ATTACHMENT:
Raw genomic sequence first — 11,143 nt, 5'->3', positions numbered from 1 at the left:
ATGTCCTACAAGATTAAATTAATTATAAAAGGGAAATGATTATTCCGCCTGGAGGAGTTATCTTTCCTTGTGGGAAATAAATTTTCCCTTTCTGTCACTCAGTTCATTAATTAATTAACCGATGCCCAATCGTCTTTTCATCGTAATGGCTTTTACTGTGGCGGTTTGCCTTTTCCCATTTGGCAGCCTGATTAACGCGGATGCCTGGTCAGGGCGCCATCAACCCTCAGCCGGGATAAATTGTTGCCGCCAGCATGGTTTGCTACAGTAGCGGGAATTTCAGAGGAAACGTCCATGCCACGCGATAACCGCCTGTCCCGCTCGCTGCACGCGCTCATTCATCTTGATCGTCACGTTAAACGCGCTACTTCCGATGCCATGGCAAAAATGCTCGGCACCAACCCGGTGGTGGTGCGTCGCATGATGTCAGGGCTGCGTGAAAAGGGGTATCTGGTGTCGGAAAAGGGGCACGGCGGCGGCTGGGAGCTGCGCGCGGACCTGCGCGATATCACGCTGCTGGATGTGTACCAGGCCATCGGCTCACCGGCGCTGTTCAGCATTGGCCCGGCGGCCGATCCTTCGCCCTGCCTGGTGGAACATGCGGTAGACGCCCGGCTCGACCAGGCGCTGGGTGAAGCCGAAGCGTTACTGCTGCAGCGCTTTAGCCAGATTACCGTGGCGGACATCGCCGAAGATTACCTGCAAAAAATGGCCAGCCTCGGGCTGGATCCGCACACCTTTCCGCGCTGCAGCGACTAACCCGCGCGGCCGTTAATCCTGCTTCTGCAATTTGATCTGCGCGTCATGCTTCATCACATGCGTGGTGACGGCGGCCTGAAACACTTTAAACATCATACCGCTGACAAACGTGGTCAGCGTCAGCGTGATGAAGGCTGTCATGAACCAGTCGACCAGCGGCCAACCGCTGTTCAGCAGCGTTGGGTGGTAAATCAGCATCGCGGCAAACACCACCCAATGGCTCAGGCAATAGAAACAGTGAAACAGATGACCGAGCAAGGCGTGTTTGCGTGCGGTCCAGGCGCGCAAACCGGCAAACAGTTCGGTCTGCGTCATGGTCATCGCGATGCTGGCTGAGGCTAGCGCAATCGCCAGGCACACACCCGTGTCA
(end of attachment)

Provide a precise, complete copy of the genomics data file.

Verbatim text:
Raw genomic sequence first — 11,143 nt, 5'->3', positions numbered from 1 at the left:
ATGTCCTACAAGATTAAATTAATTATAAAAGGGAAATGATTATTCCGCCTGGAGGAGTTATCTTTCCTTGTGGGAAATAAATTTTCCCTTTCTGTCACTCAGTTCATTAATTAATTAACCGATGCCCAATCGTCTTTTCATCGTAATGGCTTTTACTGTGGCGGTTTGCCTTTTCCCATTTGGCAGCCTGATTAACGCGGATGCCTGGTCAGGGCGCCATCAACCCTCAGCCGGGATAAATTGTTGCCGCCAGCATGGTTTGCTACAGTAGCGGGAATTTCAGAGGAAACGTCCATGCCACGCGATAACCGCCTGTCCCGCTCGCTGCACGCGCTCATTCATCTTGATCGTCACGTTAAACGCGCTACTTCCGATGCCATGGCAAAAATGCTCGGCACCAACCCGGTGGTGGTGCGTCGCATGATGTCAGGGCTGCGTGAAAAGGGGTATCTGGTGTCGGAAAAGGGGCACGGCGGCGGCTGGGAGCTGCGCGCGGACCTGCGCGATATCACGCTGCTGGATGTGTACCAGGCCATCGGCTCACCGGCGCTGTTCAGCATTGGCCCGGCGGCCGATCCTTCGCCCTGCCTGGTGGAACATGCGGTAGACGCCCGGCTCGACCAGGCGCTGGGTGAAGCCGAAGCGTTACTGCTGCAGCGCTTTAGCCAGATTACCGTGGCGGACATCGCCGAAGATTACCTGCAAAAAATGGCCAGCCTCGGGCTGGATCCGCACACCTTTCCGCGCTGCAGCGACTAACCCGCGCGGCCGTTAATCCTGCTTCTGCAATTTGATCTGCGCGTCATGCTTCATCACATGCGTGGTGACGGCGGCCTGAAACACTTTAAACATCATACCGCTGACAAACGTGGTCAGCGTCAGCGTGATGAAGGCTGTCATGAACCAGTCGACCAGCGGCCAACCGCTGTTCAGCAGCGTTGGGTGGTAAATCAGCATCGCGGCAAACACCACCCAATGGCTCAGGCAATAGAAACAGTGAAACAGATGACCGAGCAAGGCGTGTTTGCGTGCGGTCCAGGCGCGCAAACCGGCAAACAGTTCGGTCTGCGTCATGGTCATCGCGATGCTGGCTGAGGCTAGCGCAATCGCCAGGCACACACCCGTGTCA